The false empowerment of Khloe Kardashian’s ‘Revenge Body’
By Steph Wescott
Last night I decided to check in on my favourite Kardashian, Khloe, to see how her pregnancy is progressing and observe what other mundane and banal things she may have posted that I find inexplicably interesting. This quick stalk was a new chapter in a long and complicated relationship I have with the sisters–one in which I’m never sure if I should scorn and dismiss them entirely or accept and admire the profound impact they have had on twenty-first century celebrity culture.
After quick scroll through Khloe’s most recent Instagram photos I discovered a post she had made earlier this month–an old picture of herself positioned alongside a newer picture, with the words ‘Revenge Body’ imposed across both. The transformation of her physical appearance from one photo to the next is significant. Khloe’s path to fitness and aesthetic modification has been well documented on her Instagram account and the family’s television series, and has opened up new business opportunities for her in the lucrative realm of health and fitness. My immediate reaction, though, was of disappointment. While Khloe’s caption accompanying the photos digresses from the usual ‘revenge body’ narrative, instead telling a story of wellness and empowerment, framing her transformation through the trope of the ‘revenge body’ completely undermines the potentially powerful statement she could have made about the journey of ‘mind body and soul’ she embarked on.
Typically, a ‘revenge body’ is one that is pursued by a jilted, rejected or heartbroken woman in an attempt to incite regret in a former partner. The hope is that the lost lover will notice the extreme attempts the woman has made to manipulate and reduce the size of her body and be instantly filled with regret that they let that body go. The ‘revenge body’ is a label a woman chooses to explain a physical transformation. It is a way of saying, ‘you rejected me, and now I have punished my body to such an extent that you will regret ever having surrendered it’. It is intended to incite jealousy and remorse. It is, allegedly, the greatest retribution for a woman scorned. Most problematic of all, is that according to the ‘revenge body’, a woman’s body is still the most precious and powerful tool she can yield for affect. While branding herself as more valuable than before, the beholder of the ‘revenge body’ continues to commodify herself for consumption under the gaze of a culture that controls her via the same device she brandishes to ‘emancipate’ herself.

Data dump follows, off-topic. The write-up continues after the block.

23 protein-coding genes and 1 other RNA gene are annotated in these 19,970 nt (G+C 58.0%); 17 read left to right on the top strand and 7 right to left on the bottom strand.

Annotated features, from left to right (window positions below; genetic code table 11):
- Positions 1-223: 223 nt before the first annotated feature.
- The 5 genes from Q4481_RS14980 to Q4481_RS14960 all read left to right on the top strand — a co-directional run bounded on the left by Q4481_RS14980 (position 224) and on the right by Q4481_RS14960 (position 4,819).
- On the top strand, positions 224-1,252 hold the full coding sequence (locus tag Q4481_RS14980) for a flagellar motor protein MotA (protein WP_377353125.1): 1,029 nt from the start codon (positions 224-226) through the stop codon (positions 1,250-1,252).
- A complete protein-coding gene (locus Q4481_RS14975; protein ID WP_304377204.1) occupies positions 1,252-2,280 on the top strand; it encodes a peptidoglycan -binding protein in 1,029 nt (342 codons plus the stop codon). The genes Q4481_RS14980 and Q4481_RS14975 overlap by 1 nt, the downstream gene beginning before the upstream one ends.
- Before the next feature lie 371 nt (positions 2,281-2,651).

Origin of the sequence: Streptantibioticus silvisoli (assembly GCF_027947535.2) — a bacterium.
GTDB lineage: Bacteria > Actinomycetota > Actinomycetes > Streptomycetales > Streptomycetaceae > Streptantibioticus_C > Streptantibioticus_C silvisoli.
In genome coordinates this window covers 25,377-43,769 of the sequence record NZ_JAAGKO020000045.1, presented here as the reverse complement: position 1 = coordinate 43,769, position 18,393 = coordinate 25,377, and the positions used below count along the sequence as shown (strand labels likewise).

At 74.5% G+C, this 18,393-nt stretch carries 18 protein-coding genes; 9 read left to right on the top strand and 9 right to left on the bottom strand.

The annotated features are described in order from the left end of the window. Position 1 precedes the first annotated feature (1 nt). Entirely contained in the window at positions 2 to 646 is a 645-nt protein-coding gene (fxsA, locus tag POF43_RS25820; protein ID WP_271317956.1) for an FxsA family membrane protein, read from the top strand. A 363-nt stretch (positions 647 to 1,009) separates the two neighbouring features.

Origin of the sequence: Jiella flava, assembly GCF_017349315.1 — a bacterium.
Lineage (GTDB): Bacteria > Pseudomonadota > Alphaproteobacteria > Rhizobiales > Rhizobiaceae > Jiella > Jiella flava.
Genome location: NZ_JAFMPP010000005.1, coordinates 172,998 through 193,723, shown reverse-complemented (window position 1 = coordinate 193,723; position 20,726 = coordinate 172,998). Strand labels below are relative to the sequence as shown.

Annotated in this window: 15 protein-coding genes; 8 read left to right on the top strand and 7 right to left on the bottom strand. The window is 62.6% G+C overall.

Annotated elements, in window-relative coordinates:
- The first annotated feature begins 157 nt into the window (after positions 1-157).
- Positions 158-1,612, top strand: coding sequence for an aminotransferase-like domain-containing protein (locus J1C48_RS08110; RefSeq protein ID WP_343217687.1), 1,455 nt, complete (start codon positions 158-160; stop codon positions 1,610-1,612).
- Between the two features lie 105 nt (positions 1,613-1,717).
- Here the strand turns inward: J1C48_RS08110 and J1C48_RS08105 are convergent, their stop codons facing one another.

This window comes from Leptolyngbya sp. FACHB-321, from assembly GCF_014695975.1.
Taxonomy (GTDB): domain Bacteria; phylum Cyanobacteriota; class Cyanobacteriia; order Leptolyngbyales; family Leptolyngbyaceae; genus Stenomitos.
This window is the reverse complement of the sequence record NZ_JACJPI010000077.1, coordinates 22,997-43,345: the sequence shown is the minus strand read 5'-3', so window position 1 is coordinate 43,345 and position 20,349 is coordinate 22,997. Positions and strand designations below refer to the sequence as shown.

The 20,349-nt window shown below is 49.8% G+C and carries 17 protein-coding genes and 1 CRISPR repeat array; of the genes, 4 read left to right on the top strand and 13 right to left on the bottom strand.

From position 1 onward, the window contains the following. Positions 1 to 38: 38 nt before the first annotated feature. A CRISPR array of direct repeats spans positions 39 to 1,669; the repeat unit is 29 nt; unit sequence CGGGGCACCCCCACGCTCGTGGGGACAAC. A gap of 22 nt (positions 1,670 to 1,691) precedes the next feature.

Despite captioning her transformation as an act of ‘revenge’, Khloe’s extensive caption tells a different story. ‘Never would I ever consider myself fat’, she writes, ‘[b]ut I would consider myself unhealthy mentally/physically and not knowing my true value’. Her choice, she explains was to put herself first, and now, she is ‘so proud of [herself] for being stronger than [she’s] ever been – mind body and soul’. After reading, I sat with this post for a little while. It remained unclear precisely why Khloe had chosen to frame this post as a celebration of the ‘revenge body’. While her caption mentions that we should free ourselves from being ‘victims and prisoners to the people that we choose to surround ourselves with’, it is unusual to consider that a way to liberate ourselves from these people might be by making ourselves thinner, more ripped, and more conventionally and acceptably ‘attractive’ in the precise ways that these negative forces might reject us for not being.